Business & Economy

Funding cutoff looms for Vermonters using hotel vouchers during Covid-19

Pamela Williams, who is currently homeless, describes her experience living at the Holiday Inn in South Burlington in June. Photo by Glenn Russell/VTDigger

Pamela Williams has been living at the South Burlington Holiday Inn since June. She said she’s been applying to jobs and searching for housing incessantly — but both are hard to come by in an economy decimated by Covid-19. 

Now, Williams and about 140 other Holiday Inn guests experiencing homelessness are faced with even more urgency to find their next opportunity for shelter as winter approaches. That’s because the federal funding deadline that is largely propping up Vermont’s expanded homeless hotel voucher system is set to expire Dec. 30. 

The deadline was presented by Paul Dragon, executive director of the Champlain Valley Office of Economic Opportunity (CVOEO), at a press conference held at the Holiday Inn Tuesday morning in tandem with U.S. Rep. Peter Welch, D-Vt. 

“We’ve been talking to the state about extending, and I think the state only has a limited amount of funding too, and they’re looking at all their possibilities as well,” Dragon said. “They’re aware and they want to be as helpful as possible.” 

If another federal stimulus package isn’t passed, with funding for homeless services and shelters, Dragon said his office will have to find another way to rehouse those currently living at the Holiday Inn. Hundreds of others experiencing homelessness are also being housed in other hotels and motels across the state. 

“The funding goes until the end of December,” Dragon said. “We’ll work with the state, which has been a wonderful partner, on a transition plan. And that means trying to find acceptable shelter for the folks who are here.”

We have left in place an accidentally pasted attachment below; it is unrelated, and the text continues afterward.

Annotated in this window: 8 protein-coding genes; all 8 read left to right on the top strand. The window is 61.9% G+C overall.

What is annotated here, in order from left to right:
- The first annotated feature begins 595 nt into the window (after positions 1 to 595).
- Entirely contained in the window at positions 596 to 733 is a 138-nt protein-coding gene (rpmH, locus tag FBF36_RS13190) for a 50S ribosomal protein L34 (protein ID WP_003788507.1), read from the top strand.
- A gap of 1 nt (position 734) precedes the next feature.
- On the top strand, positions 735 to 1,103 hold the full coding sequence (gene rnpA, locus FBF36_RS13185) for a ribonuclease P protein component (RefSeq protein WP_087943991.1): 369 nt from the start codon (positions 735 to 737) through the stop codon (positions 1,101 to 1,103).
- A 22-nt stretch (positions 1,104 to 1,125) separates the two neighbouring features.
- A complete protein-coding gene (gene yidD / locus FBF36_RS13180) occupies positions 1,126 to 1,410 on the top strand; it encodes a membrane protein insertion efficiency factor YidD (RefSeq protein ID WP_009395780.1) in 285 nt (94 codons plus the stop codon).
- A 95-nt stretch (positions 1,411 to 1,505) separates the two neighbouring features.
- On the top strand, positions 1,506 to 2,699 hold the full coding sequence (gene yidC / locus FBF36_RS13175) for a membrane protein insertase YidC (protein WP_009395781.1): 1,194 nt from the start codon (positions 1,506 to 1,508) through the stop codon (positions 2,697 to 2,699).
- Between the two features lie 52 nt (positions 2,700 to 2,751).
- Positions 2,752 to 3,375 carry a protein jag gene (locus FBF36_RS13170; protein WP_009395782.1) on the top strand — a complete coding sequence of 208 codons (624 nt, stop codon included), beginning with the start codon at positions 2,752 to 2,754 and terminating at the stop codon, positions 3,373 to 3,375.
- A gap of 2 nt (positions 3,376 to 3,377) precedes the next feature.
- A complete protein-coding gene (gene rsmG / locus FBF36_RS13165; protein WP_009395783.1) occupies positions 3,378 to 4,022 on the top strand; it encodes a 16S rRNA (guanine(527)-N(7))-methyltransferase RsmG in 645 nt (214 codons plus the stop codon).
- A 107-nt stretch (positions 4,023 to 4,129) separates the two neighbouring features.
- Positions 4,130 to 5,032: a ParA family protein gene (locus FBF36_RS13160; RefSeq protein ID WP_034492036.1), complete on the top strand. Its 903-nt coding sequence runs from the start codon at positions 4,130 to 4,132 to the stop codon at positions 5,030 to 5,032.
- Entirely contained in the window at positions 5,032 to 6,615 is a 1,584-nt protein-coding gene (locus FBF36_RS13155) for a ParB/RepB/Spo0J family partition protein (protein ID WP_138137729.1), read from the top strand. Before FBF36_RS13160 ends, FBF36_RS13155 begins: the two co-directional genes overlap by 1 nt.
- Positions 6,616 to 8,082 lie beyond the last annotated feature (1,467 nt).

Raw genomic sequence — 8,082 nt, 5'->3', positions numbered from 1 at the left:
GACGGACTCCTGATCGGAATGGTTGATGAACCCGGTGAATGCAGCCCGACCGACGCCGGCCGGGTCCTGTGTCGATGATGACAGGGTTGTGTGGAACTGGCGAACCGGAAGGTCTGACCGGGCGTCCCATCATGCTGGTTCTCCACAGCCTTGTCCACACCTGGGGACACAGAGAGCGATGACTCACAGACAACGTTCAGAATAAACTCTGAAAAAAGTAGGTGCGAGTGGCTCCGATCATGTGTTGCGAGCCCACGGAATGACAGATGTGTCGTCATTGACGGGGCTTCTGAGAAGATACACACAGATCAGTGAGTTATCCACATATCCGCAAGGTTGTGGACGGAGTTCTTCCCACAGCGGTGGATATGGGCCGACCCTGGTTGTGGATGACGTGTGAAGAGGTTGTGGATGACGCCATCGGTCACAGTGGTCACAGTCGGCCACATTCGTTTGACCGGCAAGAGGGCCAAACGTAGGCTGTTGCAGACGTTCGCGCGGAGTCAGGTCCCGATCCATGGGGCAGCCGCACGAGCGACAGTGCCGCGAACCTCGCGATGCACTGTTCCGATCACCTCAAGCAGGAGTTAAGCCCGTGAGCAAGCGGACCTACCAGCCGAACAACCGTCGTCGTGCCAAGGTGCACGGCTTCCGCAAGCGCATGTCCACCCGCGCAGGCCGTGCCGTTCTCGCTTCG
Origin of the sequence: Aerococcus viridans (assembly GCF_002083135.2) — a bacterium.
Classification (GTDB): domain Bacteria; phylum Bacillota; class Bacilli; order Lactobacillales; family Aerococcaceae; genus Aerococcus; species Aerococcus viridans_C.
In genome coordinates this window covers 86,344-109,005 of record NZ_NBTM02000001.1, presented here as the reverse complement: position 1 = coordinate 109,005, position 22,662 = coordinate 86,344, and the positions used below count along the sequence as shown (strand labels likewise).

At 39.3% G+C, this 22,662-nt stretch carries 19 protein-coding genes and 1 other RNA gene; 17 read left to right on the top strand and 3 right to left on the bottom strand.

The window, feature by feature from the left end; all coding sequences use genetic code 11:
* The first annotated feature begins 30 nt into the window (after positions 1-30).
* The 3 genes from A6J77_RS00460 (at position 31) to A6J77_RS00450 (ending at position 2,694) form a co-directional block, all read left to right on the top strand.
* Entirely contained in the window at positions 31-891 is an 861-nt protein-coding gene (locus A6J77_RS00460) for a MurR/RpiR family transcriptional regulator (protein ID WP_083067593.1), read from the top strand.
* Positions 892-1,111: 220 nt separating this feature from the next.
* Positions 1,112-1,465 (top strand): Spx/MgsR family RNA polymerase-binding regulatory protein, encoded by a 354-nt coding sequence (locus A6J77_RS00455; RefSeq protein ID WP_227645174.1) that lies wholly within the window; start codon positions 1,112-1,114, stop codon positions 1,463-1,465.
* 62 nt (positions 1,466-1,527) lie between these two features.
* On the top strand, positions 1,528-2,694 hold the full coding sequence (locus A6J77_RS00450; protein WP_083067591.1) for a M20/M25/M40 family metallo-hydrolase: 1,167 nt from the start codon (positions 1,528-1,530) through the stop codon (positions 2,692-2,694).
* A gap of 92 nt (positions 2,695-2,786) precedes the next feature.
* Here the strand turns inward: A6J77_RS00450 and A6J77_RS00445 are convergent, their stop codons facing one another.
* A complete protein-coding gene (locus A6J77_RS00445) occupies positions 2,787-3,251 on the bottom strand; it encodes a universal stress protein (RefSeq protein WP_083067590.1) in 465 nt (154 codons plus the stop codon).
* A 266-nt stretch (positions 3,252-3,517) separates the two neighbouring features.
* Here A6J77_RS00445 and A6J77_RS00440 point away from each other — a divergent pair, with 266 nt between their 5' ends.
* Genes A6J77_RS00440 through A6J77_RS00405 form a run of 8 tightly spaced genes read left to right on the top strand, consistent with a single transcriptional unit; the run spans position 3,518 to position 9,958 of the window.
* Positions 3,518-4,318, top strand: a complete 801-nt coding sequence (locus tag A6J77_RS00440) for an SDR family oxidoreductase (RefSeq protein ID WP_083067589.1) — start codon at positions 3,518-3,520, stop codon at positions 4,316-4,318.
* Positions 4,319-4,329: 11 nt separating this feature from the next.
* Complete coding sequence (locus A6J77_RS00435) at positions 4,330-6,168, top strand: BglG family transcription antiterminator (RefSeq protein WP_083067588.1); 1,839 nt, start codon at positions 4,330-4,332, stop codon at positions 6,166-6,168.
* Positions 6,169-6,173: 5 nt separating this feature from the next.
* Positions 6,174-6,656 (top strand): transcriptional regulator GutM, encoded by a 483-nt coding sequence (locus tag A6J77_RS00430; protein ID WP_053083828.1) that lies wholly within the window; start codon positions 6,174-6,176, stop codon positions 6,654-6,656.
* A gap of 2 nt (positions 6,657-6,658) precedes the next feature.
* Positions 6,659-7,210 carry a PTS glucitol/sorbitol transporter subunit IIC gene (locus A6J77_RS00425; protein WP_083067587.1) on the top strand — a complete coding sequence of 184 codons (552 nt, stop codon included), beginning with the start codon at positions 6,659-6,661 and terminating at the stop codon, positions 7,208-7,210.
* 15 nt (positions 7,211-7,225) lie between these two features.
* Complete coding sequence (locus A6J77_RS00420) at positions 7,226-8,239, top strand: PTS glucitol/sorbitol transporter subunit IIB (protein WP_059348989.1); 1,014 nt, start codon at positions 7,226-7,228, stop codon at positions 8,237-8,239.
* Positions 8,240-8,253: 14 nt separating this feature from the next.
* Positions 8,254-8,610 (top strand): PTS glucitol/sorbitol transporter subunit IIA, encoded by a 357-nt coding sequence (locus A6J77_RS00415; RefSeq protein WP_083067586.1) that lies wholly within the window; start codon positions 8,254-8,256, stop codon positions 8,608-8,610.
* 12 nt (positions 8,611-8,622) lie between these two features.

Paul Dragon
Paul Dragon, executive director of Champlain Valley OEO. Courtesy photo

When the pandemic hit in March, shelters shuttered and the state rushed to expand its hotel voucher system for people who were homeless. Individual hotel rooms were used to allow for social distancing and quarantining. The efforts have been effective — only one person experiencing homelessness has tested positive for Covid-19 in the state. 

As of mid-September, there were 374 adults and 52 children being housed in Burlington hotels. Across the state, there were about 1,100, down from about 2,000 at the beginning of the summer.

Welch congratulated CVOEO staff for the success the hotel voucher program has seen during Covid. He referenced the contentious $2 trillion stimulus package negotiations between U.S. House Speaker Nancy Pelosi, D-Calif., and Treasury Secretary Steven Mnuchin, which are moving forward, but slowly

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Welch said he supports a new stimulus package and that it should come soon. 

“It should be before the election because the pain is real, and the need is urgent,” Welch said.

In the meantime, he said he would also support legislation that would extend the Dec. 30 deadline that demands that the first package of federal Covid stimulus money, of which Vermont received $1.25 billion, be spent by the end of the year. 

Peter Welch
Rep. Peter Welch at a press event in June. Photo by Mike Dougherty/VTDigger

“That date was included in the original legislation back in April, I think, because there was hope that we’d be looking at the rearview mirror,” Welch said. “It’s still with us. So we have to extend that Dec. 30 date for at least a year.” 

While more funding would keep the hotel voucher program running on a temporary basis, those like Williams who have been searching for long-term stable housing, say another big issue in Chittenden County is with the available housing stock. There simply isn’t enough affordable housing available in the state.

“Even if you fill out all the housing applications,” Williams said, “they can say nothing more than ‘You’re on the waiting list for a 2-to-5-year period.’” 

Williams, 61, who spoke to VTDigger in June about her struggles to find work and housing during the pandemic, said she was recently able to pick up a few hours as a virtual counselor after her seasonal job with Home Depot recently ended. Still, it’s only a few hours a week. 

“I would love it if something comes up that’s more like 30 hours a week that’s sustainable, that leads to getting benefits,” Williams said.

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Grace Elletson

About Grace

Grace Elletson is VTDigger's government accountability reporter, covering politics, state agencies and the Legislature. She is part of the BOLD Women's Leadership Network and a recent graduate of Ithaca College, where she was editor in chief of the Ithacan. She previously interned for the Chronicle of Higher Education, The Christian Science Monitor and The Cape Cod Times, her hometown newspaper.

Email: [email protected]

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